Do you know what this monstrosity of an op-ed finds outrageous about Betsey DeVos’s efforts to undue the Obama administration’s “guilty unless proven innocent” standard for campus rape allegations? It involves too much due process, as in basic fairness before a citizen is grievously punished and harmed by the determination that he or she has committed a crime.. The authors, Jon Krakauer and Laura L. Dunn, put it this way:
Damn right it does. Before someone is punished for a vile crime like rape or sexual assault, the accuser’s credibility and motives must be established. Astonishingly, with all the horrific examples of men being falsely accused of rape, like here, here, and here, the campus activists, feminists, progressives and the social justice warriors continue to insist that any female accuser should be presumed to be a victim, meaning that the accused is de facto presumed to be guilty.
“Sex-crime trials, like all criminal proceedings, set an extremely high bar for conviction to diminish the chance that an innocent person will be unjustly incarcerated. In contrast, the harshest penalty a university can inflict in a Title IX hearing is expulsion, an outcome that does not demand such a stringent burden of proof. In these hearings, neither party is favored, and by leveling the procedural playing field, Title IX makes it more likely that students will report sexual violence.”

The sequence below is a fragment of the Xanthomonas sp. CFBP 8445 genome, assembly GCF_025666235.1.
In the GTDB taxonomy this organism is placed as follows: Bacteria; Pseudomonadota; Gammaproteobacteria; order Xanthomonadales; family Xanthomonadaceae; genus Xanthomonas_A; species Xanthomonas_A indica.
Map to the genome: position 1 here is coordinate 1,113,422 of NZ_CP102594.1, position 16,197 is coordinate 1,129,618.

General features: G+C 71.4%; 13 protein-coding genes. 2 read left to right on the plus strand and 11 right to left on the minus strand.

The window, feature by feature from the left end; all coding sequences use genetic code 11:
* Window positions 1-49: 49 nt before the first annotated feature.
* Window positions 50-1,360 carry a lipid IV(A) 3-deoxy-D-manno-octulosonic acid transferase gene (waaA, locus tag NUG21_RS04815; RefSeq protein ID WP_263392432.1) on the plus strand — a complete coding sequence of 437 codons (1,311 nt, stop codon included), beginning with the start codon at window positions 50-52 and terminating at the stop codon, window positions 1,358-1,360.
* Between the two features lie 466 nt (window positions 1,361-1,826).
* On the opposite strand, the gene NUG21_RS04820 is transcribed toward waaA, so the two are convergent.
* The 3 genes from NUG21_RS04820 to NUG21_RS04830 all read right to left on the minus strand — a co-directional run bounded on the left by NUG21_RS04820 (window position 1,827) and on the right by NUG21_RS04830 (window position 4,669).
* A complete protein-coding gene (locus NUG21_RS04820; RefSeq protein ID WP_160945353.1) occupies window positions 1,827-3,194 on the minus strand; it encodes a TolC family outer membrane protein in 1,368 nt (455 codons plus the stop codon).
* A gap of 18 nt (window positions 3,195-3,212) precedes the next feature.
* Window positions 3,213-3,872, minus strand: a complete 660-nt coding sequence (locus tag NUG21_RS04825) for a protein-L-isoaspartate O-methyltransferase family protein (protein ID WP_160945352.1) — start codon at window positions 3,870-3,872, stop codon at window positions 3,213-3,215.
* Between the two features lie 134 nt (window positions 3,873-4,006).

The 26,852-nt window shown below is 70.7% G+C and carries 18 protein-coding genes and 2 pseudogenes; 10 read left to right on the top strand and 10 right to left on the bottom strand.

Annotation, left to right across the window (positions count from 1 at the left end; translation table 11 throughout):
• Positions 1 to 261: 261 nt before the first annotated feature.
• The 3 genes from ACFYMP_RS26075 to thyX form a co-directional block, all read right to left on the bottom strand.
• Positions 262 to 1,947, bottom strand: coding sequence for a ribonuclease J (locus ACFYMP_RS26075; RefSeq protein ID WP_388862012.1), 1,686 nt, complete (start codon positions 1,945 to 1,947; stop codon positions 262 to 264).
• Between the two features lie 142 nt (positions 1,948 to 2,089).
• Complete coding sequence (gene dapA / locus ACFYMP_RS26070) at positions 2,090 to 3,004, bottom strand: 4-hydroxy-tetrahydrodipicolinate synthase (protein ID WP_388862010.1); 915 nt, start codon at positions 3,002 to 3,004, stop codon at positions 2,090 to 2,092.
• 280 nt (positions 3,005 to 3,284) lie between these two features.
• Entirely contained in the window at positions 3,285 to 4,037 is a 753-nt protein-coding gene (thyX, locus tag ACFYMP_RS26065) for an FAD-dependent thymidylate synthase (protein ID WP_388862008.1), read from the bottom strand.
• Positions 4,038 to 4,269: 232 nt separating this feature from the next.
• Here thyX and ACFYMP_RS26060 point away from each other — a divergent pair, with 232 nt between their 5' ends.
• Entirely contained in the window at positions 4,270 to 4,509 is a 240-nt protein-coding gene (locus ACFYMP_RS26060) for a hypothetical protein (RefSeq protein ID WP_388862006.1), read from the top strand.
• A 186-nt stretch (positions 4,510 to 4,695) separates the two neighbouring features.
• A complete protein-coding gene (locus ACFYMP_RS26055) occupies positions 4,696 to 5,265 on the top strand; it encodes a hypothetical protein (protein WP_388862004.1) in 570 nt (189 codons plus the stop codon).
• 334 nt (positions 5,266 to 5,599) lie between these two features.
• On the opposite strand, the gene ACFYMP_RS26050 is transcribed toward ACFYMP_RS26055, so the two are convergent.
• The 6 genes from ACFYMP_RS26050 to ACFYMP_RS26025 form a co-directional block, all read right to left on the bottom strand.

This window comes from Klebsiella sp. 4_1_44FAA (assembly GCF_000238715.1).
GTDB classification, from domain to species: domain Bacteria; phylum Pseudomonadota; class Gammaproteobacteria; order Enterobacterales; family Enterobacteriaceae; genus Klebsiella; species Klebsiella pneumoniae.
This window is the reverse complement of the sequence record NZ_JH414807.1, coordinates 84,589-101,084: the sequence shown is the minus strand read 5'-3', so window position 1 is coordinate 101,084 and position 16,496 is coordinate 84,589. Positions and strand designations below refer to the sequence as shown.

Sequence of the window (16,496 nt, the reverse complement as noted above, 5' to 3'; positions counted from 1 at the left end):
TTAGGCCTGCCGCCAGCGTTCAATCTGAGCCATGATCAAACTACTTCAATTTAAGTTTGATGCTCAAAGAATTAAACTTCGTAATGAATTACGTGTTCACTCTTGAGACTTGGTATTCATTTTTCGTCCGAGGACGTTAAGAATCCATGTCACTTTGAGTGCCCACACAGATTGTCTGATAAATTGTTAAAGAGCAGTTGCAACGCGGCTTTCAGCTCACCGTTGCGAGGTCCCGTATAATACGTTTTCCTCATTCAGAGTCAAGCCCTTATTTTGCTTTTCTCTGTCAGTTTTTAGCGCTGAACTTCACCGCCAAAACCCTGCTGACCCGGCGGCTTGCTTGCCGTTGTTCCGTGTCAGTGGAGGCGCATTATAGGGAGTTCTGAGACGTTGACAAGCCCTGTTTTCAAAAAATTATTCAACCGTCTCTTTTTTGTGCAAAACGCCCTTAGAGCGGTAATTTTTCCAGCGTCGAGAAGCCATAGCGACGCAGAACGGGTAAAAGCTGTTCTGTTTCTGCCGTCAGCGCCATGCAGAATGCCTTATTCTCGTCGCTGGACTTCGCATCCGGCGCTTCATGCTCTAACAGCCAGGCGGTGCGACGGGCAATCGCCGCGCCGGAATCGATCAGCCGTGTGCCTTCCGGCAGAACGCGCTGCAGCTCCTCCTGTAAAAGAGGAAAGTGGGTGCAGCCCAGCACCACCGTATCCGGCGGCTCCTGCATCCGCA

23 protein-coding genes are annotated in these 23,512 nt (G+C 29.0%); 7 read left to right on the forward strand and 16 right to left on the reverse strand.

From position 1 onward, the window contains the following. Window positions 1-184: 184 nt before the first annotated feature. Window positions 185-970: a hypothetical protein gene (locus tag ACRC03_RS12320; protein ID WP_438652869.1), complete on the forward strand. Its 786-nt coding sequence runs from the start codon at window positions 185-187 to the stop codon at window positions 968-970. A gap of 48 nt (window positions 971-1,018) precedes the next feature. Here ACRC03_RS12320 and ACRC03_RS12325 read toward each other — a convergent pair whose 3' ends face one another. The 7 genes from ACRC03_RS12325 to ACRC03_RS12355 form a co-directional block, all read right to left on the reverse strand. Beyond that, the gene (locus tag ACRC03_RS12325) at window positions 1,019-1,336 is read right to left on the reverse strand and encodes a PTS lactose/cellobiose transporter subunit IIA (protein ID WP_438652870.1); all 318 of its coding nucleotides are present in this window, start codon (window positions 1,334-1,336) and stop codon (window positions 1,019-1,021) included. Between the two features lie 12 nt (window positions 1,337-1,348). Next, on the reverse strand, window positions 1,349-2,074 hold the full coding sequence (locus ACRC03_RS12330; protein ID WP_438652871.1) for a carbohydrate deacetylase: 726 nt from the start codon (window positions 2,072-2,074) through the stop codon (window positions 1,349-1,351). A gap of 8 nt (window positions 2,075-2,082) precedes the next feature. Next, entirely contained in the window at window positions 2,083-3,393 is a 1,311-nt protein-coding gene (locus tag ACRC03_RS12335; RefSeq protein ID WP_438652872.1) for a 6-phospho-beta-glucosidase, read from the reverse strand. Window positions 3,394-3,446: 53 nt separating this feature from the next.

The problem with this supposed fairness of “neither party is favored” is that for one party, there are no negative consequences of an insufficiently-supported accusation being rejected. For the individual accused, the stakes are far greater, life altering and potentially dire. More:
“Whenever a student is accused of sexual assault, university administrators need to render their judgment with tremendous care, because erroneously determining that a student is responsible for sexual misconduct can cause lasting harm. But just as much care needs to be taken to make sure that students who commit sexual assault are not let off the hook.”
In other words, the ends justify the means. This is the same mindset expressed in 2015 by Democratic Congressman Jared Polis, at a congressional hearing on campus sexual assault.
He said, earning him an Unethical Quote and an Incompetent Elected Official designation on Ethics Alarms,
“If there’s 10 people that have been accused and under a reasonable likelihood standard maybe one or two did it, seems better to get rid of all 10 people. We’re not talking about depriving them of life or liberty, we’re talking about their transfer to another university.”
Krakauer and Dunn similarly shrug off the consequences to a young man of being falsely tarred as a rapist and kicked out of school: it’s not like staying in the college you enrolled in is a right. Like Polis, they pretend that there are minimal adverse life consequences from being branded a rapist. Continue reading